Me and My Implant

On-X Aortic Valve I have one of these inside me. I can assure you that I didn't do it for fun. I did it because the alternative would have been a long, slow death. This was referred to as 'elective' surgery: I could elect to live or I could elect to die. I elected to live.

So why exactly did I need it? Well, my aortic valve wasn't working very well. You know what the aortic valve is, right? No, okay, but you've heard of the aorta?


If you're a human being, then you almost certainly have one, because you have a heart which pumps blood round your body. That journey starts with a single tube leading up from the heart: the aorta. It heads up because the hardest place to get blood to is the head, but that (and blood pressure) creates a problem: as soon as it's been pumped up, it wants to come back down again. That's why you also need a valve. Otherwise, blood rushes back, which makes pumping it out in the first place rather pointless.

So the aortic valve closes after every heartbeat to make sure that when the heart gets the blood on its way, it stays on its way. Some people develop problems with the valve. Sometimes it stops being able to close completely, so that blood squirts back into the heart. As time goes by, this gets worse.  You get out of breath. You don't have the energy you used to. You have dull aches in your chest and then sharp stabbing pains. You become more and more limited in everything you do. Eventually the heart fails.

So you need a new valve. And that's exactly what I have! But enough of all this medical science: what does it feel like?

Painful: because I only had the surgery a week and a half ago. This is open heart surgery, so the sternum has to be cracked open. Right now that's healing up and it both hurts and itches. There's a pill for the former. Not so much for the latter. (argh, mustn't scratch, mustn't scratch...) The wound will heal in time, and the chest pains are already receding. It's not an instant fix; the heart takes time to get back to normal. But I should be completely free of symptoms in a few months.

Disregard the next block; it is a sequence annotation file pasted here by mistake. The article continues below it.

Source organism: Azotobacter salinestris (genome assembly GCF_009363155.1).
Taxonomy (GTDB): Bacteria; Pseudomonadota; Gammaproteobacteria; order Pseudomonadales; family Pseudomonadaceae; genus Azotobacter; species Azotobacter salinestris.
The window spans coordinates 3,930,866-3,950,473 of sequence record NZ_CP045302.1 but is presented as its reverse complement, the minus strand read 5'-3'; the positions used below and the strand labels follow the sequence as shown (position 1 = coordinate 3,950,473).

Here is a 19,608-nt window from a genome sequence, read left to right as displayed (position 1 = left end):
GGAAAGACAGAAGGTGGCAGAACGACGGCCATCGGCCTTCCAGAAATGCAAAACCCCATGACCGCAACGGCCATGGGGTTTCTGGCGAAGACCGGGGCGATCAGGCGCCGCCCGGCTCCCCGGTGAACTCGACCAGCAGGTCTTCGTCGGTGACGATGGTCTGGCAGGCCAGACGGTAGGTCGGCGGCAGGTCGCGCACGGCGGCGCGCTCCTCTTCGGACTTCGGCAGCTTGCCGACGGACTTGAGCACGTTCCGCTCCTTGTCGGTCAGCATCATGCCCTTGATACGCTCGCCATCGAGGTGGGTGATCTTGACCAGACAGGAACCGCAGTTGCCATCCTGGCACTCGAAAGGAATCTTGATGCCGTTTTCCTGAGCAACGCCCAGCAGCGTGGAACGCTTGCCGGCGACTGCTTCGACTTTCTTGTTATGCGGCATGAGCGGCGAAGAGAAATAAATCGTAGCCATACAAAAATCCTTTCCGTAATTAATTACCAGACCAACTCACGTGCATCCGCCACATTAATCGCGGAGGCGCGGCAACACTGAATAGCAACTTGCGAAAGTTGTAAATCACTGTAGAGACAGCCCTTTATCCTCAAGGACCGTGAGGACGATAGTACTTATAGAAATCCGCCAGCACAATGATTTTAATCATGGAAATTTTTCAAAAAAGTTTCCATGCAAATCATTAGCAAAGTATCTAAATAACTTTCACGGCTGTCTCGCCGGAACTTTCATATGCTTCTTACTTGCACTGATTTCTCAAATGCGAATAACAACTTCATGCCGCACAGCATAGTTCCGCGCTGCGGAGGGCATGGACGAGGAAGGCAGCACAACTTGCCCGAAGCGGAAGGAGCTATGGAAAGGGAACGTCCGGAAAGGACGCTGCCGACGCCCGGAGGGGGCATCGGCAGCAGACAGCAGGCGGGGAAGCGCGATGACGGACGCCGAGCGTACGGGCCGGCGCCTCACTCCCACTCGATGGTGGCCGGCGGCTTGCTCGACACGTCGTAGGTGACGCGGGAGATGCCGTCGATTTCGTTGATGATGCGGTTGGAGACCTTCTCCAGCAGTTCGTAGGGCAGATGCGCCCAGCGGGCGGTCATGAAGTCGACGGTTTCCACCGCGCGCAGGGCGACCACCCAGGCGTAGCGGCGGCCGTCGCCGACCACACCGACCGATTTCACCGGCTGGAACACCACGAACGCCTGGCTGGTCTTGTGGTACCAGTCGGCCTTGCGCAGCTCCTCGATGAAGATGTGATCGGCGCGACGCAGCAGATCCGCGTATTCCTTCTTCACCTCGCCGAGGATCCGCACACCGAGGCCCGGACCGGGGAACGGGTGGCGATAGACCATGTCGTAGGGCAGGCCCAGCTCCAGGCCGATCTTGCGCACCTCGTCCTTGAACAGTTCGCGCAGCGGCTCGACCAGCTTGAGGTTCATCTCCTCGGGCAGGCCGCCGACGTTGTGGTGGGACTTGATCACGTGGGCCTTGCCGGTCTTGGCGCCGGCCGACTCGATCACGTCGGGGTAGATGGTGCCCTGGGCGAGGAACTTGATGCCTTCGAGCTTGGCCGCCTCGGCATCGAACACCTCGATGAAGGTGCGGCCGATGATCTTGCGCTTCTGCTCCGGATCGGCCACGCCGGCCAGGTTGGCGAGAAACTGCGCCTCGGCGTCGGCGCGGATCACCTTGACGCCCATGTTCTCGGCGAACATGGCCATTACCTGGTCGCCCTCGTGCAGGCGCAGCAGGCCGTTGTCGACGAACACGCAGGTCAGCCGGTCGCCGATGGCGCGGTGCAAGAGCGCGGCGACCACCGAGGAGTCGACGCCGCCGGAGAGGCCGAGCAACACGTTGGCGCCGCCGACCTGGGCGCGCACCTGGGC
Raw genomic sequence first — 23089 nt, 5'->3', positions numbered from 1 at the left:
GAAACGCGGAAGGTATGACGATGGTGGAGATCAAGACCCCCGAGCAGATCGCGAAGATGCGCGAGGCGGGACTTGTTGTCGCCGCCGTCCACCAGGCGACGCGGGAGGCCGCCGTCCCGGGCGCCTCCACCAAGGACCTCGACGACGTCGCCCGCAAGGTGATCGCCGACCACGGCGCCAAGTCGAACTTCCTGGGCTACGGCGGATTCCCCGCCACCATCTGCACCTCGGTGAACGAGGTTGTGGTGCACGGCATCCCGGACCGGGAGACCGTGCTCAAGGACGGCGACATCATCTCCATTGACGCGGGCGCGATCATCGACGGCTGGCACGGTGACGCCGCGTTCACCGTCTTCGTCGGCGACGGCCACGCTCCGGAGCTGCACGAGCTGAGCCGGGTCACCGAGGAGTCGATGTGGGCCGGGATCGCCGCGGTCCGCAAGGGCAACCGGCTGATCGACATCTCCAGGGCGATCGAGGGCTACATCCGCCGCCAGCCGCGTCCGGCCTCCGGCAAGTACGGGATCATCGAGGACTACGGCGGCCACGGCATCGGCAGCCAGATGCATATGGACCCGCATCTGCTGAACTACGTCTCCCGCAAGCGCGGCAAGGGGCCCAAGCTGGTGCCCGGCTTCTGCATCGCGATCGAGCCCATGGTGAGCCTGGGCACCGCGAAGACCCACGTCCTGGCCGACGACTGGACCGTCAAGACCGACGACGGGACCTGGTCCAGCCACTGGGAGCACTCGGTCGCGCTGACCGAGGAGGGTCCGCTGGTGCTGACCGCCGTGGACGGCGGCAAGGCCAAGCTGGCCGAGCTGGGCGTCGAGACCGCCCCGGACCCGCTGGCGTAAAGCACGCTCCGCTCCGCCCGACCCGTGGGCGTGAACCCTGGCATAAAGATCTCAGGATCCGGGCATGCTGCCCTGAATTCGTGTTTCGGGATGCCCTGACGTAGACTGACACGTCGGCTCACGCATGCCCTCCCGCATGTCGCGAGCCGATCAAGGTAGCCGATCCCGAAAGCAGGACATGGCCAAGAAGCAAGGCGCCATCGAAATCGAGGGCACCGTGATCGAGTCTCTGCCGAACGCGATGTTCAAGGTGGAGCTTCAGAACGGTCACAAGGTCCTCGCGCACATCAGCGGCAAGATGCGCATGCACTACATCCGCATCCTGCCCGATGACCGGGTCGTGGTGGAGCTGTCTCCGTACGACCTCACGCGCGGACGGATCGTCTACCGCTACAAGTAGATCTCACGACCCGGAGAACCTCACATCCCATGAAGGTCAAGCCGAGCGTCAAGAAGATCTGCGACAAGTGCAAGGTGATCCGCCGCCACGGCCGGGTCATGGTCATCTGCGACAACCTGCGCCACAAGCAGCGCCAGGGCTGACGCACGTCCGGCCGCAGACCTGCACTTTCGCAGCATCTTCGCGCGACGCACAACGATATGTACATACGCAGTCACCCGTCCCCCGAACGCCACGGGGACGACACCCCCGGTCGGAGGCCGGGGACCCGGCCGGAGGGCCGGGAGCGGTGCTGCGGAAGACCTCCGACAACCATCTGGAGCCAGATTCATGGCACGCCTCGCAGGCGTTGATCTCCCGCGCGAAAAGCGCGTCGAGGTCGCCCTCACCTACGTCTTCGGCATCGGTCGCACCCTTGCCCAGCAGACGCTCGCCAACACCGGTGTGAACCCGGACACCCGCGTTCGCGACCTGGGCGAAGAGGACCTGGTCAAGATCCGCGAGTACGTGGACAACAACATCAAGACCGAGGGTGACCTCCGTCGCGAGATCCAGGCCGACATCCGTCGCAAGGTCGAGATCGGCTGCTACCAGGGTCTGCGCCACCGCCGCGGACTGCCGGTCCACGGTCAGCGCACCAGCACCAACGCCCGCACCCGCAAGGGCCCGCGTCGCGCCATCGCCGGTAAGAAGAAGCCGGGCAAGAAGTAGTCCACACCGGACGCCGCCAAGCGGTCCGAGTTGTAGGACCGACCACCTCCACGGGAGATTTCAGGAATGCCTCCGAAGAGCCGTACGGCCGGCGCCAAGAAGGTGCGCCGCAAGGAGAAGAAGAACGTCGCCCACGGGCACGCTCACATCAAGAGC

Big: because the tissue around it is still swollen. There's a lump at the base of my throat that's rather tender, and the implant is in there somewhere. It's pressing on my oesophagus and making it a little difficult to swallow some foods. Either that or my throat is still sore from the tube they put down it during surgery. Anyway, I've been eating a lot of soft, gloopy things recently. But the swelling will go down in time.

Noisy: because it ticks.

Tick. Tick. Tick. Tick. Tick. Tick. Tick. Tick.

The valve is made of a special smooth carbon rather than cartilage or flesh. So it clicks when it shuts. It does this with every heartbeat. It doesn't sound like something high tech: it sounds like an old wristwatch, ticking away inside me with every heartbeat.

It's not just me that hears it. Anyone with good enough hearing can detect it if the room is quiet enough. This is what it sounds like from the outside:

For me, it's a much brighter sound, like a tiny clockwork escapement ticking away at the base of my throat. It makes it hard to sleep. You can ignore it during the day, but there's no escaping it in the dead of night. I've been playing woodland relaxation sounds in my earbuds to give me some white noise as a distraction; that seems to work. As time goes by, my brain will probably get better and better at ignoring the noise; I'm told that some people find it to be very reassuring.

Because after all, it means your heart is still beating. And I'd like to keep that happening for a good long while yet.

Many thanks to the NHS and University Hospital Coventry for the diagnosis, surgery and care. Valve by On-X Life Technologies of Austin, TX.